Unless it triples its current bookings, Southwest Airlines CEO Gary Kelly told employees to prepare for staff cuts.
In a note to workers – who already face a July 15 deadline to decide whether to accept a voluntary buyout to leave the airline – Kelly said jobs are at risk.
“Although furloughs and layoffs remain our very last resort, we can’t rule them out as a possibility obviously in this very bad environment,” Kelly said in a message. “We need a significant recovery by the end of this year — and that’s roughly triple the number of passengers from where we are today.”
Airlines lost nearly 94 percent of business compared to last year in March and April of 2020 due to the coronavirus pandemic. Most, including Southwest, took grants and loans from the federal government as part of the CARES Act stimulus program, with one proviso being that airlines could not furlough or terminate employees for six months. That stipulation runs out on Oct. 1.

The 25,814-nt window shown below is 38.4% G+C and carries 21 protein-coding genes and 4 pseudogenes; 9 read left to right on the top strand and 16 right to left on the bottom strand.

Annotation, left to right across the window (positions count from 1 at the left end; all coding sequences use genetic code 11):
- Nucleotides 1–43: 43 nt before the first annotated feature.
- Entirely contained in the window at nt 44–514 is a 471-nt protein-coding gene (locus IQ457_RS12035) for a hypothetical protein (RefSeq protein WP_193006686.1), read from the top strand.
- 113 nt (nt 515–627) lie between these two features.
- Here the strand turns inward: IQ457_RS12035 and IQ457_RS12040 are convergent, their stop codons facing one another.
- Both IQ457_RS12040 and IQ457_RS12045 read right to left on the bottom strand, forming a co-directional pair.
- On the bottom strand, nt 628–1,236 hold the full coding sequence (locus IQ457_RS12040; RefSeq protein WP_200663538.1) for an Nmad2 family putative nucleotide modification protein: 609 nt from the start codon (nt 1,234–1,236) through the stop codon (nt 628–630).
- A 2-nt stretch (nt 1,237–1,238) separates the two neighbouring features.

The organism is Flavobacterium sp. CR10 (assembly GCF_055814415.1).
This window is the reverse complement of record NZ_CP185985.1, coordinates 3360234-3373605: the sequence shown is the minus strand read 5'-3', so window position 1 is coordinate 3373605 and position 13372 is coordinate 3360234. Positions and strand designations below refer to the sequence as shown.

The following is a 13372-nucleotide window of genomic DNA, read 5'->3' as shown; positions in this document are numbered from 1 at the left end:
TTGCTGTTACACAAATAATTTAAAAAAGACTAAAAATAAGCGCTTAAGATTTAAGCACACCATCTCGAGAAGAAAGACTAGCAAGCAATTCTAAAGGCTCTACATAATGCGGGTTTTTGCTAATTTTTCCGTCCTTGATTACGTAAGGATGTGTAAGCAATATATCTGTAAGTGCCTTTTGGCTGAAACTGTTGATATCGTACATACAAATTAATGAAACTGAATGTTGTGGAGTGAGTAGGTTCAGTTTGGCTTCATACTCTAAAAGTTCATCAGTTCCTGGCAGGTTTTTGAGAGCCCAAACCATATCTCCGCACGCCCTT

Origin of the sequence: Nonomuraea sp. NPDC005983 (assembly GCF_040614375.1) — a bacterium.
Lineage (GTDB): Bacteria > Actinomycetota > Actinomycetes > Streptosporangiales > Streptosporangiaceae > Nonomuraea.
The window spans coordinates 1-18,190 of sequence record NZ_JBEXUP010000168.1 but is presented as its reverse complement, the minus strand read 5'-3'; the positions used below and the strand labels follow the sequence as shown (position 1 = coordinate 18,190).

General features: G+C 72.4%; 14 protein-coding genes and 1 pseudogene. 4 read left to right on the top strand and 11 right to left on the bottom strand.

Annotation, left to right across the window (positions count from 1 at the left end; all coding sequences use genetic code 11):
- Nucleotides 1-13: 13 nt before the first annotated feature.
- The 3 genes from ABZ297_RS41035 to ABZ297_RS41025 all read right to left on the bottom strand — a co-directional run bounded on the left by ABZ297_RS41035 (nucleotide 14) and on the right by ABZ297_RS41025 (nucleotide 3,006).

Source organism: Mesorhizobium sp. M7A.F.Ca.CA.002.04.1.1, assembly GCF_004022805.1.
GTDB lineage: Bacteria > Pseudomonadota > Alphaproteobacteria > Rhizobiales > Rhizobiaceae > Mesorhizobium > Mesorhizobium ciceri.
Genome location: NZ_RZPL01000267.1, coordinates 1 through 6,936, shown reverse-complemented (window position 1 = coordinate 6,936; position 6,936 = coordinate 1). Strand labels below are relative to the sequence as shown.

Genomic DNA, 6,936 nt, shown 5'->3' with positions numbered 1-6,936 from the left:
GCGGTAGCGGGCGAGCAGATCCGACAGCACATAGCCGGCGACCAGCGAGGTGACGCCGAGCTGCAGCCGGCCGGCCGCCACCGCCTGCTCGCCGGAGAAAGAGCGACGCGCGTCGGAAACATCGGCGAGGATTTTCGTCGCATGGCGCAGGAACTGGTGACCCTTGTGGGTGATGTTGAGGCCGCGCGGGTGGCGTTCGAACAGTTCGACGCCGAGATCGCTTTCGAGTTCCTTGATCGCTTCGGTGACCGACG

Though airlines are slowly getting their footing – but still off 70-75 percent in demand compared to 2019 – Kelly said that the “recent rise in COVID cases and increasing regional restrictions on businesses and states requiring quarantine aren’t positive developments for our business, and we are concerned about the impact on already weak travel demand.”
Virtually every airline is planning on staff reduction when they are allowed, saying it is likely inevitable. Whether the situation changes in the next 10 weeks and there is a sudden surge in bookings remains to be seen.
But at least one airline, Delta, could possibly avoid mass furloughs since a greater-than-expected amount of employees are taking the incentivized buyout plan the carrier is offering.
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